Tuesday, April 24, 2018

Zambia: Does Socialism Still Have A Place In Our Current Political Dispensation?
Mike Makasa
April 2, 2018
By Blessings Kafwanka

I heard media guru Fred M’membe speaking for the first time on TV during the launch of the Socialist Party. I think he writes better than he speaks. However, he did a fantastic job in highlighting some of the challenges that Zambians are facing today despite the country being endowed with vast natural resources. My quick research on his socialist agenda revealed that socialist countries such as China, Sweden, Belgium, Denmark, Finland, Canada, Norway etc. are among the best performing economies with the highest standards of living in the world. They have some of the world’s best education, health care and welfare systems. Finland for example has a 100% literacy rate.

Socialism advocates that the means of production, distribution, and exchange should be owned or controlled by the community as a whole. Most Socialists, but not all of them advocate for government ownership of industry and public services. This rings a bell in the minds of many Zambians that are familiar with the circumstances that led to the change of government in 1991 and the subsequent privatization of most of the State-owned companies.

Some of the challenges that Zambia Experienced in the mid 1980’s, including the debt crisis, were a direct result of inefficient State-owned enterprises (Parastatals) that were not meeting their objectives of engaging in business activity to generate revenues on behalf of the Zambian government. Most of them were making huge losses and were totally dependent on tax payer’s money for survival. Most of these companies were used by politicians to reward party cadres with jobs for their loyalty and support during elections. This culminated into Zambia becoming one of the most indebted nations in the world, relative to its gross domestic product (GDP). Kaunda moved into an understanding with the IMF in 1989 and a raft of austerity measures similar to what has been put in place by the PF government were implemented. The country’s urbanized population rioted in protest and two years down the line, in 1991, every Zambian knows what happened.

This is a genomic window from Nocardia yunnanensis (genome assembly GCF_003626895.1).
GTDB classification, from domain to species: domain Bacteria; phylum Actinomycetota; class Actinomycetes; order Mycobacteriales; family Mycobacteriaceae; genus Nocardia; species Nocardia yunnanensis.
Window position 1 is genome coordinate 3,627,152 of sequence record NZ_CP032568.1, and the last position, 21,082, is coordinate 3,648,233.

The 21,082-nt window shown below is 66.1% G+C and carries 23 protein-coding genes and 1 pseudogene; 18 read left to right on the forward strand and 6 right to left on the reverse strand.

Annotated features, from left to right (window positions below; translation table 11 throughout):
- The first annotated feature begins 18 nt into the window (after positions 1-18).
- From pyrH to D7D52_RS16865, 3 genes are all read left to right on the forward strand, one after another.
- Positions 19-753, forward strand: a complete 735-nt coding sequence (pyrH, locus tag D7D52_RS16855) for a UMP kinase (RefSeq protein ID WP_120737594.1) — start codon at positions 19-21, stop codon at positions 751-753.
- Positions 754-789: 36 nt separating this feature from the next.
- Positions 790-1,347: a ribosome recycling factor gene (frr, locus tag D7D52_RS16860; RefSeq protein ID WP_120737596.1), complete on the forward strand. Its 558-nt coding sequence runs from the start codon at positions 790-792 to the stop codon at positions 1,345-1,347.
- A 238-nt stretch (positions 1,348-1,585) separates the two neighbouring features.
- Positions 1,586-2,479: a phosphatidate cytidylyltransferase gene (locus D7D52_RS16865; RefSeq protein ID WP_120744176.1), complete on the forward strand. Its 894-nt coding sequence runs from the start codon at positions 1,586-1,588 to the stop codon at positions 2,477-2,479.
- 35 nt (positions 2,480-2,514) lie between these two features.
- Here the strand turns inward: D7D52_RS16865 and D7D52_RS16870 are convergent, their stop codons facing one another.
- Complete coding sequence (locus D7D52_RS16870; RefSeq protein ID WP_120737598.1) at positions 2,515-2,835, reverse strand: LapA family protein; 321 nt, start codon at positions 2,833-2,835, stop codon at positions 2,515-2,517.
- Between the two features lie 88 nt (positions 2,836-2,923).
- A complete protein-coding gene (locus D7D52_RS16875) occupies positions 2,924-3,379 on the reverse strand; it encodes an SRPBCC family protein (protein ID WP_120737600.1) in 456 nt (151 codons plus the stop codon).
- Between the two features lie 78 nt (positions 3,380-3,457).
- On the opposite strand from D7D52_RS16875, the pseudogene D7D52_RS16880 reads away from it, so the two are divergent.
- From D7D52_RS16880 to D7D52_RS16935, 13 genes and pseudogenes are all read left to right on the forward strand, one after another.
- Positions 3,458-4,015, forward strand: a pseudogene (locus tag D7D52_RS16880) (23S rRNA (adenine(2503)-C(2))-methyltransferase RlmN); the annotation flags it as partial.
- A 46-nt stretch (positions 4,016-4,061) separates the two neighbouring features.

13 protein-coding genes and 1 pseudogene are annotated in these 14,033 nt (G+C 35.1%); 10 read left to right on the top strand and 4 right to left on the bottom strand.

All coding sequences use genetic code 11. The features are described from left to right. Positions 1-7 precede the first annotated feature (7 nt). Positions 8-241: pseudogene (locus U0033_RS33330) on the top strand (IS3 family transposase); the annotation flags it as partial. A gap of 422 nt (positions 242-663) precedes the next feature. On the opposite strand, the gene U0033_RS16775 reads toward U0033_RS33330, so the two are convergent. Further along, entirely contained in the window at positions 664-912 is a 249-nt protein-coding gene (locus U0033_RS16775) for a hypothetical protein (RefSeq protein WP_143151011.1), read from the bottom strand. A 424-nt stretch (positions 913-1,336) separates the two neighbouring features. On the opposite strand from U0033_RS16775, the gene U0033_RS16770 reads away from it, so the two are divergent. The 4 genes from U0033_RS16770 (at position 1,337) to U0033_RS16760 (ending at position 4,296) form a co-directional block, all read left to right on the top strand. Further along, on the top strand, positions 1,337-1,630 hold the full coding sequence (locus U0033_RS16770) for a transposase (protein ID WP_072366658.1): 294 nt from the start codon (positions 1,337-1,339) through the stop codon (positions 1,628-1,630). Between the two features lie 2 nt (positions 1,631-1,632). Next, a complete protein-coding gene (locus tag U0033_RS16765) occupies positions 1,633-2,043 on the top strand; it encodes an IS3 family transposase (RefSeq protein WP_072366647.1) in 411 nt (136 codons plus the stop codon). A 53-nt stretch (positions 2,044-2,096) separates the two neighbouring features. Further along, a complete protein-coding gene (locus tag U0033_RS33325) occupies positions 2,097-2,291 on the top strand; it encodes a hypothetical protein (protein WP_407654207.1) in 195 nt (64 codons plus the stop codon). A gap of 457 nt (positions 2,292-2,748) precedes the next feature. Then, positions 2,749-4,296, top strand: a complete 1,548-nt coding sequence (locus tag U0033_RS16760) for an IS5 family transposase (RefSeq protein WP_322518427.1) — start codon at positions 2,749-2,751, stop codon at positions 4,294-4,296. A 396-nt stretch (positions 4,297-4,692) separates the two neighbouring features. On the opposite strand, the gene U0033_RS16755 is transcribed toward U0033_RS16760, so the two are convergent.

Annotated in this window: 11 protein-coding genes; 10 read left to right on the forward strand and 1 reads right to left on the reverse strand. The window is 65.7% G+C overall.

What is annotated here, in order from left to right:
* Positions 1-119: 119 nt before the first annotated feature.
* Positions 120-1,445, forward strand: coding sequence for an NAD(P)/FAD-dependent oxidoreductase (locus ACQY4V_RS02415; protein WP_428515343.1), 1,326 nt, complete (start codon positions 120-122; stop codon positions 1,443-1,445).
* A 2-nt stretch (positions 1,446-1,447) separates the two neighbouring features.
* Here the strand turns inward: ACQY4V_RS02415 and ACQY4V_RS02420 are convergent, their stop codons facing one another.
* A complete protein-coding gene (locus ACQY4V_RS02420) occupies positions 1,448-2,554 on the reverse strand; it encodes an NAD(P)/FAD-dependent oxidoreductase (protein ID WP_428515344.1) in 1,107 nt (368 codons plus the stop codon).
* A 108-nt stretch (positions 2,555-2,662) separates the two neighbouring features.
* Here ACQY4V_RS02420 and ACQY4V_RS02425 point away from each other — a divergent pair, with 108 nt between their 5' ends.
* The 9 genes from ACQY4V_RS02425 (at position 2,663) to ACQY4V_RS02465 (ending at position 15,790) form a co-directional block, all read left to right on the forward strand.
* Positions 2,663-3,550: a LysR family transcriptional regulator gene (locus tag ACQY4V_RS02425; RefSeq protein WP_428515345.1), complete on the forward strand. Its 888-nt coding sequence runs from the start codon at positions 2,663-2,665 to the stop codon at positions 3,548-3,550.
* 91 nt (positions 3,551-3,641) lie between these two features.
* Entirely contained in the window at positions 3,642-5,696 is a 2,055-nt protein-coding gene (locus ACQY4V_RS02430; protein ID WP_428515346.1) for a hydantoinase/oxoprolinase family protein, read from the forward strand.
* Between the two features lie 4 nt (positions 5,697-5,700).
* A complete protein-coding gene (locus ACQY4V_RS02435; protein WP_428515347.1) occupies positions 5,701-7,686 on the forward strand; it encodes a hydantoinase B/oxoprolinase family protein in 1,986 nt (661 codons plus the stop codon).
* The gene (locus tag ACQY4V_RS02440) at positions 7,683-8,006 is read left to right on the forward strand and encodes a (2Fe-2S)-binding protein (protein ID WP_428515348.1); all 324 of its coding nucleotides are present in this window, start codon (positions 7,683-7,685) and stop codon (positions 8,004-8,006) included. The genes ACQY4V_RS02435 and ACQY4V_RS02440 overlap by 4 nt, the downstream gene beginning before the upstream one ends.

Zambia has since moved towards a capitalist economy though a few firms are still run by the State. The problems that were faced by most firms before the introduction of Capitalism still exists in Zambia today. Out of about 40 State-owned enterprises, less than 10 of them are profitable and paying dividends to the government. More than 75% of our parastatals are unprofitable and depend on tax payer’s money to stay afloat. Part of the high taxes Zambians are paying today are routed towards these companies. Unfortunately, an average Zambian does not understand the repercussions of government holding on to these companies. Any rumor about government’s intention to allow the private sector to take over perturbs the average Zambian. That’s why shutting down or privatizing some of these unprofitable companies is considered “Political suicide” by those in power.

Will Fred M’membe’s Socialist Party advocate for the reintroduction of nationalization or as it was more commonly known a few decades ago, Zambianisation? Perhaps he will advocate for the introduction of a “Socialist market economy” where the decisive means of production remain under state-ownership but state-owned enterprises are organized into corporations and allowed to operate like private capitalist firms. What strategies will he use to avoid the challenges that Zambia experienced in the mid 1980’s. Will he manage put Zambia on a trajectory to become one of the best performing economies with a good education, health care and welfare system like other socialist nations? Can the socialist policies that have worked in other developed countries still work in Zambia today? Well, we just have to keep our fingers crossed and wait to see what comrade Fred M’membe will bring on our Political landscape.

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